A partial answer to that question was given by Gilbert Murray back in 1912, when he wrote the following, concerning the religious views of ancient Greek philosophers:
Unfortunately, Murray still manages to mangle things badly by insisting on embedding this observation in a stupid attempt to argue that the ancient Greeks, or at least the intelligent and philosophically inclined ones, were actually monotheists, or "near to monotheism", after all. That, of course, flies directly in the face of the fact that Murray himself has acknowledged: namely, that the ancient Greeks understood the falseness of the dichotomy that pits "the one" against "the many" -- and monotheism is rendered meaningless unless it means reverence for one and only one God, which, in turn, requires the explicit rejection and denigration of all other Gods -- or even a denial of their existence as Gods.Indeed a metaphysician might hold that their theology [that of the Pagan Greeks] is far deeper than that to which we are accustomed, since they seem not to make any particular difference between hoi theoi and ho theos or to theion. They do not instinctively suppose that the human distinctions between "he" and "it", or between "one" and "many", apply to the divine.
[Four Stages of Greek Religion, Gilbert Murray, 1912, p. 90. Or p. 67 of Five Stages of Greek Religion, first published in 1935.]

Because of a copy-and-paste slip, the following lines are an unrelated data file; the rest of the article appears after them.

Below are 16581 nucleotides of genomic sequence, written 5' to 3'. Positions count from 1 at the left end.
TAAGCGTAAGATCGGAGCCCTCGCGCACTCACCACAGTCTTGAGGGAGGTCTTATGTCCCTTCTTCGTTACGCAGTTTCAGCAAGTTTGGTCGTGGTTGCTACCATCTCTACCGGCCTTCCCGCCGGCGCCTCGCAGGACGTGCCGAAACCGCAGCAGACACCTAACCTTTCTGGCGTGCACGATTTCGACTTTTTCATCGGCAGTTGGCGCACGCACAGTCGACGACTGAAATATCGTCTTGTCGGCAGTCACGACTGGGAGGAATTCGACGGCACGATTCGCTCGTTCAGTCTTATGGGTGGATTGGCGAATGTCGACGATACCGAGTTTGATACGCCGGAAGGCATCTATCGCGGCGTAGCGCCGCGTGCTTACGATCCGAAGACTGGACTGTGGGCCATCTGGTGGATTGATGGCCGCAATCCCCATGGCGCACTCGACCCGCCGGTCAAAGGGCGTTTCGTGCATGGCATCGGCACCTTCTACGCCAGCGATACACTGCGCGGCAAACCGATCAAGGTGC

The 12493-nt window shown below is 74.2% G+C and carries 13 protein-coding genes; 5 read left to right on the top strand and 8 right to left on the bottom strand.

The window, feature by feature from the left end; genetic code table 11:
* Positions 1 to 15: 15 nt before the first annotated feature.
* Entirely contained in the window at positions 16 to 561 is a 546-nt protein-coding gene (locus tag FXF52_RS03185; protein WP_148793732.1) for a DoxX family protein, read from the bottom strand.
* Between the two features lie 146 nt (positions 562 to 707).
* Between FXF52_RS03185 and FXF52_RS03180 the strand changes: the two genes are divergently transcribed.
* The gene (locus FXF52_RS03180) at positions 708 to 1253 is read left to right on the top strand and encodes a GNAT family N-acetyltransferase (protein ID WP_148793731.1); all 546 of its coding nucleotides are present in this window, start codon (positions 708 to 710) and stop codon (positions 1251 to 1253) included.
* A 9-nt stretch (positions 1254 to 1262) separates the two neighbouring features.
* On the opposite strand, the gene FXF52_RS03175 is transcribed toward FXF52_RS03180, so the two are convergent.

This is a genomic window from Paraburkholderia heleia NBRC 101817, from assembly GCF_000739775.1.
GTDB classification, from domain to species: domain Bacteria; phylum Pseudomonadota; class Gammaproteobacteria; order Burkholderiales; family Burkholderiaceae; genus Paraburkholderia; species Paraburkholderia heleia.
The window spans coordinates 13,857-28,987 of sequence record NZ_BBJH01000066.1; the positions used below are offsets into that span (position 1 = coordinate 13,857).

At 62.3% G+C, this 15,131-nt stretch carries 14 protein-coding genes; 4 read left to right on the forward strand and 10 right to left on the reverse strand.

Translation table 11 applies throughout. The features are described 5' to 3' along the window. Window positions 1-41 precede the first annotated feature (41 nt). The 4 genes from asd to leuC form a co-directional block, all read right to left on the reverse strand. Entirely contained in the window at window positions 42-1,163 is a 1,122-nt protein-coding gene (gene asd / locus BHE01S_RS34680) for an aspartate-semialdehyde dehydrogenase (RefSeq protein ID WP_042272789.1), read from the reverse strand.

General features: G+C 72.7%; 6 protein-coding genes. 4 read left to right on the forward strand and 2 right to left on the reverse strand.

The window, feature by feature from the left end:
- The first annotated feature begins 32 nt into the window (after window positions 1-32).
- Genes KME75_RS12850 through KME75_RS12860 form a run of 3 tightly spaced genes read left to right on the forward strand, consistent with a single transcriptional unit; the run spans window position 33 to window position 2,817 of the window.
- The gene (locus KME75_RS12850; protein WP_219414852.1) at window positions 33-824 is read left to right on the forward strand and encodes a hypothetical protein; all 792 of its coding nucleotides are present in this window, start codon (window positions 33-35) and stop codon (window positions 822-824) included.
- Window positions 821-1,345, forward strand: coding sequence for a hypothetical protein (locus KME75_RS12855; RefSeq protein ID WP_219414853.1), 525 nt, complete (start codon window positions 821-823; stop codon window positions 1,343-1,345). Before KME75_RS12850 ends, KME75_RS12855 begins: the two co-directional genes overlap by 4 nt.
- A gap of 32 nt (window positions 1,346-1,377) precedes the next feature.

In his essay Monotheism and Polytheism (written nearly a century after Gilbert Murray's quote above), Egyptologist Jan Assmann sheds some light on this matter, as follows (emphases in bold have been added):
What is polytheism?
"Monotheism" and "polytheism" are recent words, not older than the 17th century CE, and they have different statuses. Monotheism is a general term for religions that confess to and worship only one God. "One God!" (Heis Theos) or "No other gods!" (first commandment) -- these are the central mottos of monotheism. The religions subsumed under the term polytheism cannot, however, be reduced to a single motto of opposite meaning, such as "Many gods!" or "No exclusion of other gods!" On the contrary, the unity of oneness of the divine is an important topic in Egyptian, Babylonian, Indian, Greek and other polytheistic traditions. Polytheism is simply a less polemical substitute fo what monotheistic traditions formerly called "idolatry" and "paganism" (Hebrew aboda zara, Arabic shirk or jahilila). Whereas monotheism consitutes a self-description of religions subsumed under that term, no such self-description exists for polytheistic religions. Monotheism asserts its identity by opposing itself to polytheism, whereas no polytheistic religion ever asserted itself in contradistinction to monotheism, for the simple reason that polytheism is always the older or "primary" and monotheism the newer or "secondary" type of religion. Monotheism is a self-description, polytheism is a construction of the other. However, although polytheistic religions include a concept of divine unity, these religions undoubtedly do worship a plethora of gods, which justifies applying a word built on the element poly (many) to them. Unity in this case does not mean the exclusive worship of one god, but the structure and coherence of the divine world, which is not just an accumulation of deities, but a structured whole, a pantheon.
[Religions of the Ancient World, ed. Sarah Iles Johnston, 2004, p. 17]
To be continued ....